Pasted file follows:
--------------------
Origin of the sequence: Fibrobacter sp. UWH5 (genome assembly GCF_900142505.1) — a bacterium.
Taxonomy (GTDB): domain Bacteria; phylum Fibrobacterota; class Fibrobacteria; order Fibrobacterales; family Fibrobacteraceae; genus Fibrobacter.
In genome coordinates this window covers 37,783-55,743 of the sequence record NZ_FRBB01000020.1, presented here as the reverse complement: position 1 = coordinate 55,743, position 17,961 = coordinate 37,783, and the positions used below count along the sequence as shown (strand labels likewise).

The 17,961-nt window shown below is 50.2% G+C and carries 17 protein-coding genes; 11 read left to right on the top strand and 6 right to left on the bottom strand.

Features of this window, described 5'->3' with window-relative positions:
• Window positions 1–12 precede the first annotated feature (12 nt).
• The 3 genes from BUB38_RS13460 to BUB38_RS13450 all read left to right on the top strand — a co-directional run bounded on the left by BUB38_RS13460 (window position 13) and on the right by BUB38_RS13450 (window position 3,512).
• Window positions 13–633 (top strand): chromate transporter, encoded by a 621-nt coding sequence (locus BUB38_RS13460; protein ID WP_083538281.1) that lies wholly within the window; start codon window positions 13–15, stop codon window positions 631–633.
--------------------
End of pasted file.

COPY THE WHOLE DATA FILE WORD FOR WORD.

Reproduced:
Origin of the sequence: Fibrobacter sp. UWH5 (genome assembly GCF_900142505.1) — a bacterium.
Taxonomy (GTDB): domain Bacteria; phylum Fibrobacterota; class Fibrobacteria; order Fibrobacterales; family Fibrobacteraceae; genus Fibrobacter.
In genome coordinates this window covers 37,783-55,743 of the sequence record NZ_FRBB01000020.1, presented here as the reverse complement: position 1 = coordinate 55,743, position 17,961 = coordinate 37,783, and the positions used below count along the sequence as shown (strand labels likewise).

The 17,961-nt window shown below is 50.2% G+C and carries 17 protein-coding genes; 11 read left to right on the top strand and 6 right to left on the bottom strand.

Features of this window, described 5'->3' with window-relative positions:
• Window positions 1–12 precede the first annotated feature (12 nt).
• The 3 genes from BUB38_RS13460 to BUB38_RS13450 all read left to right on the top strand — a co-directional run bounded on the left by BUB38_RS13460 (window position 13) and on the right by BUB38_RS13450 (window position 3,512).
• Window positions 13–633 (top strand): chromate transporter, encoded by a 621-nt coding sequence (locus BUB38_RS13460; protein ID WP_083538281.1) that lies wholly within the window; start codon window positions 13–15, stop codon window positions 631–633.